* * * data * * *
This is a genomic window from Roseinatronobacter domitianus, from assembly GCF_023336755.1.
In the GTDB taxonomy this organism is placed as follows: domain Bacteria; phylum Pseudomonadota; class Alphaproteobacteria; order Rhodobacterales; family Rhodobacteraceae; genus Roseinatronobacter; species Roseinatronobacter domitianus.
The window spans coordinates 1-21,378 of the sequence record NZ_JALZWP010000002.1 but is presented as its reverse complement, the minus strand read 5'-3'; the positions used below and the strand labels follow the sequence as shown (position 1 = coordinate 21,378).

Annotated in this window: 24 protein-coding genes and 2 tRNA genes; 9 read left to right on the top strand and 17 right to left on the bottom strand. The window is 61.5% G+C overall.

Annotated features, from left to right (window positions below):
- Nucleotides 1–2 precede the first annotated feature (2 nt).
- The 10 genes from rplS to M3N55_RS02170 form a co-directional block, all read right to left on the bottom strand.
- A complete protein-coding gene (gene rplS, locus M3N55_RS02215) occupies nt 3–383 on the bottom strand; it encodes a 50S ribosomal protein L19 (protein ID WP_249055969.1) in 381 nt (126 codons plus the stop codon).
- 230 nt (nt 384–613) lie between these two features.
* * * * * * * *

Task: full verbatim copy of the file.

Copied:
This is a genomic window from Roseinatronobacter domitianus, from assembly GCF_023336755.1.
In the GTDB taxonomy this organism is placed as follows: domain Bacteria; phylum Pseudomonadota; class Alphaproteobacteria; order Rhodobacterales; family Rhodobacteraceae; genus Roseinatronobacter; species Roseinatronobacter domitianus.
The window spans coordinates 1-21,378 of the sequence record NZ_JALZWP010000002.1 but is presented as its reverse complement, the minus strand read 5'-3'; the positions used below and the strand labels follow the sequence as shown (position 1 = coordinate 21,378).

Annotated in this window: 24 protein-coding genes and 2 tRNA genes; 9 read left to right on the top strand and 17 right to left on the bottom strand. The window is 61.5% G+C overall.

Annotated features, from left to right (window positions below):
- Nucleotides 1–2 precede the first annotated feature (2 nt).
- The 10 genes from rplS to M3N55_RS02170 form a co-directional block, all read right to left on the bottom strand.
- A complete protein-coding gene (gene rplS, locus M3N55_RS02215) occupies nt 3–383 on the bottom strand; it encodes a 50S ribosomal protein L19 (protein ID WP_249055969.1) in 381 nt (126 codons plus the stop codon).
- 230 nt (nt 384–613) lie between these two features.